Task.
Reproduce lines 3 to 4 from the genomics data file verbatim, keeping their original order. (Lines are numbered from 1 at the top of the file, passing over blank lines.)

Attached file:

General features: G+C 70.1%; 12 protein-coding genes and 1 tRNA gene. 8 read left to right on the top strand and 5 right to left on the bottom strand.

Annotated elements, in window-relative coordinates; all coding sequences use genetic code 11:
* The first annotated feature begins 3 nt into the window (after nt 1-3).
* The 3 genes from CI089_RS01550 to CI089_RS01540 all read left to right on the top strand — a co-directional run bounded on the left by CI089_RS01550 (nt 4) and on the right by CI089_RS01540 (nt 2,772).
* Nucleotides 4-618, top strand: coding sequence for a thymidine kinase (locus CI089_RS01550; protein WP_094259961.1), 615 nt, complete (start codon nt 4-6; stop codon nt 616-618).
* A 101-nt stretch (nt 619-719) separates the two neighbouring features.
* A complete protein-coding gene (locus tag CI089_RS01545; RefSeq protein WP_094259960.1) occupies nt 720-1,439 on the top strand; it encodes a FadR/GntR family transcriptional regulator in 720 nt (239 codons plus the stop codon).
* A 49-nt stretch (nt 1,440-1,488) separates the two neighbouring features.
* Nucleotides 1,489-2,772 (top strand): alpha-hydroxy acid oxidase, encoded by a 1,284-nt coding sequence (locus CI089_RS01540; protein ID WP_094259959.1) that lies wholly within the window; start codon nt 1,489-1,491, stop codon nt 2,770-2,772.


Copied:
* The first annotated feature begins 3 nt into the window (after nt 1-3).
* The 3 genes from CI089_RS01550 to CI089_RS01540 all read left to right on the top strand — a co-directional run bounded on the left by CI089_RS01550 (nt 4) and on the right by CI089_RS01540 (nt 2,772).